In the two years since it went into space, the Kepler satellite has revolutionized the search for planets around other stars. Before Kepler went into space, about 500 so-called exoplanets had been found, one by painstaking one over the course of more than a decade. Since then, Kepler has added another 1,200, and that's just a fraction of the planets the probe will ultimately discover. (To be technical, the bodies Kepler finds are known as "candidate planets" that need confirmation, but no one doubts that the vast majority of them are real.)
One reason Kepler has been so wildly successful is that it stares at a huge number of stars some 150,000 of them, around the clock looking for tiny dips of light. That change in luminescence indicates that a planet is passing in front of the star. No human could possibly sort through all that data, so the Kepler team has created a kind of sifter software that looks for patterns hinting at orbiting planets.
But while computers are terrific at high-volume data-processing, nothing beats the human eye for pattern-recognition which is why a project dreamed up by Yale University astronomer Debra Fischer, a veteran planet hunter and Kepler project scientist, has turned out to be so extraordinarily useful. Called Planethunters.org, it lets ordinary folks with no scientific training at all help find planets the Kepler software has missed. It works so well that in just a few short months of operation, the more than 22,000 visitors to the website have found nearly 50 potential planets, which are being sent on to Kepler headquarters at the NASA Ames Research Center in California for followup.
You might think the planethunters team would require people who click on the site to undergo a fair amount of online training before allowing them to look at real data but you'd be wrong. "We've got all sorts of online tutorials which explain the science," says Fischer. "But people don't have to look at them, and most don't."
Instead, you can cut straight to the real stuff : a simple explanation of what you're supposed to look for (a series of regular dips in a given star's "lightcurve," which is just a graph of its brightness over time) and how use an onscreen box to mark any suspicious spots. That's pretty much it except that the last screen asks: "Logged in users get to see the best stars and get credit for their work. Would you like to login?" Think many folks say no?
Once they start looking, says Fischer, some people stay only a short while, but others hang in, looking for dips and answering simple online questions about them. "We have people doing 100 [stars], 5,000 the users created their own 5,000 club and even 20,000." No one sighting qualifies as a likely detection, but if enough users finger the same star, the scientists take notice.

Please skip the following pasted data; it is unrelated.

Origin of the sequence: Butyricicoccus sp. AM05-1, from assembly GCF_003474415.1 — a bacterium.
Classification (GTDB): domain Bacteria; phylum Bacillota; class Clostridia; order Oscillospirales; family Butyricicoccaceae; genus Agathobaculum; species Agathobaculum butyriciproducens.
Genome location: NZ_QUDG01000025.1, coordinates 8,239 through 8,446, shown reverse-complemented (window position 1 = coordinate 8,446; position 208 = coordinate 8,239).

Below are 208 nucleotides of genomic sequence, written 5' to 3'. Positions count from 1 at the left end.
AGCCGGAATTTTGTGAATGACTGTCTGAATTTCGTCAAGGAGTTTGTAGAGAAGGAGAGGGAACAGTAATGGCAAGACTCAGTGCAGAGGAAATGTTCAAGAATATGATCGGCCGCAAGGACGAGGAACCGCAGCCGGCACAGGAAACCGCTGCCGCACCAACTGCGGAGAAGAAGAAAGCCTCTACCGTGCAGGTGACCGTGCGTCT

"It really is the wisdom of the crowd," says Meg Schwamb, a Yale postdoctoral fellow who serves as the lead project scientist. When users prove unusually good at spotting potential planets, says Fischer, "we upgrade them, and weigh their opinions more heavily."
The scientists at Kepler mission headquarters, meanwhile, by no means resent contributions from the untutored masses. Quite the contrary. "It's absolutely no surprise to me that they'd find planet candidates we missed," says Natalie Batalha, Deputy Principal Investigator for the Kepler mission. Software can pick up signals the human eye and brain can't, she says, but it has to account for the fact that individual stars vary in brightness even when they don't have planets. You don't want to mistake a pulsating star for a star that dims because of a planet's shadow. "Our software does a good job of weeding out these stars, but it's not perfect," Batalha concedes.
Indeed, says astronomer Chris Lintott, currently at the Adler Planetarium in Chicago, this isn't the first time the untrained human brain has been able to help astronomers out. Back in 2007, Lintott and his grad student Kevin Schawinski were trying to catalog a million galaxies by shape. Schawinski did about 50,000, but balked at looking at the other 950,000. Together, they created something called Galaxy Zoo, which let amateurs do the identifying for them. "Recognizing patterns," says Lintott, "involves exactly the same skills we evolved to hunt and to avoid being hunted."
The project proved so successful that Lintott and Schawanski expanded into other online citizen-science projects under an umbrella they call Zooniverse. And last year, when Schawinski had moved on to Yale, he began talking with Fischer about how the search for planets might be helped by this same kind of vox pop effort.
If the scientists are happy with the help they're getting in processing their data, they're flat-out thrilled that so many outsiders are getting so excited about the science. "I get emails," says Fischer, "or see postings on our message board that say 'wow, I'm going to go back to school to learn more about astronomy,' or 'I can't believe I can get a chance to look at real data and do real planet detection!'"
Adds Batalha: "You've got kids doing this, experiencing the thrill of seeing something for the first time that nobody else has ever seen. It's just fabulous." When some of those kids can say they've helped change the very map of the cosmos, they could be hooked on science for life.